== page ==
To be sure, the kingdom of heaven is the greatest treasure and is of more value than anything you could possibly imagine. In fact, the treasure is so great that everyone everywhere should be willing to give up everything to get their hands on it. As Jesus says later in Matthew, “What will it profit a man if he gains the whole world and forfeits his soul?” (16:26). You could have it all, but in the end, if you don’t have Jesus, you don’t have jack squat.

But you and I don’t believe this. And it doesn’t matter how often or how convincingly Jesus says that the kingdom of heaven is beyond the greatest treasure imaginable. We aren’t willing to give everything up to attain the kingdom.

We are like the rich young man that comes to Jesus (Mt. 19:16-26) asking, “Jesus, what must I do to have eternal life?” Jesus says, “You know the Commandments. Don’t kill people or commit adultery. Don’t steal or bear false witness. Honor your father and mother. Basically, love your neighbor as yourself.” And the young man says, “Pish posh. I’ve been doing that my while life. There’s got to be more to it than that.” Jesus answers, “If you would be perfect, go, sell everything, give it to the poor, and you will have treasure in heaven. Then come, follow Me.” And the young man walks away unwilling to do what Jesus says it takes.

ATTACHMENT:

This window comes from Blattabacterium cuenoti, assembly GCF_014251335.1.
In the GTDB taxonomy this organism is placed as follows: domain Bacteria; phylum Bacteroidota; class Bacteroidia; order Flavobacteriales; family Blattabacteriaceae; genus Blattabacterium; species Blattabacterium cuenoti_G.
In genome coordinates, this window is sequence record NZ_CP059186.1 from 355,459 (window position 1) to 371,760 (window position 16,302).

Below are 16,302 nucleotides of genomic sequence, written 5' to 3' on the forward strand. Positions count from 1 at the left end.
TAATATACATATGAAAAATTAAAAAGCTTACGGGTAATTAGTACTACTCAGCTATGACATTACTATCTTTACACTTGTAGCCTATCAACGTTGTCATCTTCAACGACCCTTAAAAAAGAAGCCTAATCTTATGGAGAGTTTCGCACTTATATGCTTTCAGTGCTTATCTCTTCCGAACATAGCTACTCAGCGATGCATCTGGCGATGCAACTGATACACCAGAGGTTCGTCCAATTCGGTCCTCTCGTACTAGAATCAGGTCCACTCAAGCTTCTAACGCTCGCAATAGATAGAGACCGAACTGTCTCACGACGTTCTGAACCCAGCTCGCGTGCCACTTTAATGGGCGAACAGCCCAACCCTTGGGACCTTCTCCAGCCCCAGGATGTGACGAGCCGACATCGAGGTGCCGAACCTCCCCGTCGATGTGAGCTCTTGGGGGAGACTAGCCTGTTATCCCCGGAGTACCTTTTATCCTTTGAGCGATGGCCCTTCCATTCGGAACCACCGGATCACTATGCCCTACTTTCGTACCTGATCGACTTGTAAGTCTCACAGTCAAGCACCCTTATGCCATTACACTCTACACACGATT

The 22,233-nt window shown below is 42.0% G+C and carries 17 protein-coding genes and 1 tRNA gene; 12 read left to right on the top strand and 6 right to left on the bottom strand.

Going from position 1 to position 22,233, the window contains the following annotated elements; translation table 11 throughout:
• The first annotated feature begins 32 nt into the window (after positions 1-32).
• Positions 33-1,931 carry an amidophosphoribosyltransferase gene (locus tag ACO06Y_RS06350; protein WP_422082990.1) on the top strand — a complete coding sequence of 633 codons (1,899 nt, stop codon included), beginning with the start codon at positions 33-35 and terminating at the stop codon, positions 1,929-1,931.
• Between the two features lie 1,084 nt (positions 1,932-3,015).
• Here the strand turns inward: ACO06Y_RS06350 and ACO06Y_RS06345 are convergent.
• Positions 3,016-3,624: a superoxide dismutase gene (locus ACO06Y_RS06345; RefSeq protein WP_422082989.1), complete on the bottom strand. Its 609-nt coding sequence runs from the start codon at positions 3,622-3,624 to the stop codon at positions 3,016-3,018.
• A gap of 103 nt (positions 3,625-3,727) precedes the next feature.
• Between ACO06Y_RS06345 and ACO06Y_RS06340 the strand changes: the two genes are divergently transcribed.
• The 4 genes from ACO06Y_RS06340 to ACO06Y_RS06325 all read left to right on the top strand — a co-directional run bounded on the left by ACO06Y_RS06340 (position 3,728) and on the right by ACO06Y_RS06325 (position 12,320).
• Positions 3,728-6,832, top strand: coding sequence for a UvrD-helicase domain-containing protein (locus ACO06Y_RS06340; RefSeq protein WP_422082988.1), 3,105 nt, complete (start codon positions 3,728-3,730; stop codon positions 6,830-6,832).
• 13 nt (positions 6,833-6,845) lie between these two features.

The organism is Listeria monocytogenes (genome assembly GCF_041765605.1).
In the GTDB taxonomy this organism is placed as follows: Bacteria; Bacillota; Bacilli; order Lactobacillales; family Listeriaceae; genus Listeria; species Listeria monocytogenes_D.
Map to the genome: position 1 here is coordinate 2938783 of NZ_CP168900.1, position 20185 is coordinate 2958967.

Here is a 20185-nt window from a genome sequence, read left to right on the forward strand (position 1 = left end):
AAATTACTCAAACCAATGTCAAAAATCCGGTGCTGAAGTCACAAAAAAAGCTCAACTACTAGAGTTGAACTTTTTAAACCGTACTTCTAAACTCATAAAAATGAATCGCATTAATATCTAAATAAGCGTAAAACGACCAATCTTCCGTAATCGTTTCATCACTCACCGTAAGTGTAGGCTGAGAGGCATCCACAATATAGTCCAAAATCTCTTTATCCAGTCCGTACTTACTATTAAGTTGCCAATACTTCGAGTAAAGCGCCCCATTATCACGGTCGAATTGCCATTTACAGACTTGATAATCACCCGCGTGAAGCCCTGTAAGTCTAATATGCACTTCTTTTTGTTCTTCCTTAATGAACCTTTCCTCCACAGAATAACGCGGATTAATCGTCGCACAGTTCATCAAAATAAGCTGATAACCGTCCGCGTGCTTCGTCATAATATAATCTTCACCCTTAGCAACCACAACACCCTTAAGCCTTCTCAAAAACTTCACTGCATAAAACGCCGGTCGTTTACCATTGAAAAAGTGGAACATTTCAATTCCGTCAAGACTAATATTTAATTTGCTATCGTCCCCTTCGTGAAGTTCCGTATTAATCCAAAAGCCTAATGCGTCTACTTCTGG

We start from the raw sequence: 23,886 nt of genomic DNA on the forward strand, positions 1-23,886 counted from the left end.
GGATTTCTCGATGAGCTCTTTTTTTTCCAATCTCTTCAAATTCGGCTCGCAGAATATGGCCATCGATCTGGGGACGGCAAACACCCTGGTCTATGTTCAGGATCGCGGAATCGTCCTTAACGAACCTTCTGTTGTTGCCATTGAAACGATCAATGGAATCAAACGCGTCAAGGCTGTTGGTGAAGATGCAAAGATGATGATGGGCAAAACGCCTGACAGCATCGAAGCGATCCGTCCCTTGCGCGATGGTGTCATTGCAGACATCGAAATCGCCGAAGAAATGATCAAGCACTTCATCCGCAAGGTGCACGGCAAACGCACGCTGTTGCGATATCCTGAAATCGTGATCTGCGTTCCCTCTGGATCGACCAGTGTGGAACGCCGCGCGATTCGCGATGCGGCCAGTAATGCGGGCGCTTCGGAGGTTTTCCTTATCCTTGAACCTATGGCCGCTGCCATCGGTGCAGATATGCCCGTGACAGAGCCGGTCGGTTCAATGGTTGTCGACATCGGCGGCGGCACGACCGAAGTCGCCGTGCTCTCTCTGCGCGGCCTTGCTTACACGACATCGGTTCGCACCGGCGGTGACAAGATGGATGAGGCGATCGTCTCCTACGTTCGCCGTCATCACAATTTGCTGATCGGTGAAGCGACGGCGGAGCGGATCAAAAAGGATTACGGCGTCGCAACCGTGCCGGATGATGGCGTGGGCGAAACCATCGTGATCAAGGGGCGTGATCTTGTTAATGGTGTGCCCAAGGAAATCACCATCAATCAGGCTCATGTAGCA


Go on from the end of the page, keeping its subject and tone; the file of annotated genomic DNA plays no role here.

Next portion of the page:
When we look at the first two parables about the treasure and the merchant searching for fine pearls, our natural inclination is to think that Jesus is telling us to do what He told the young man to do. Give it all up, let everything go, and enter the kingdom. In other words, be perfect and earn the kingdom.

But a vow of poverty won’t get you into the kingdom. Even if you sell everything you have in an effort to gain the kingdom of God, do you notice what you are doing? You’re holding on to something – yourself! You’re just interested in self-preservation, and you haven’t impressed God so that He will reward you.

If you see the parable of the hidden treasure or the merchant in search of pearls as an exhortation for you to give up everything for Jesus, you have it backwards. Repent.

The treasure and the pearl are not heaven or Jesus that we need to find and purchase. The field is not the church or even the Bible. The field is the cemetery where the bones of Adam and all his sons and daughters are buried. Jesus is the one who finds you, goes, and sells all He has to purchase you. The treasure and the pearl are you who are purchased not with silver and gold, but with Jesus’ holy and precious blood and with His innocent sufferings and death. Jesus gave up everything in order to make you His own.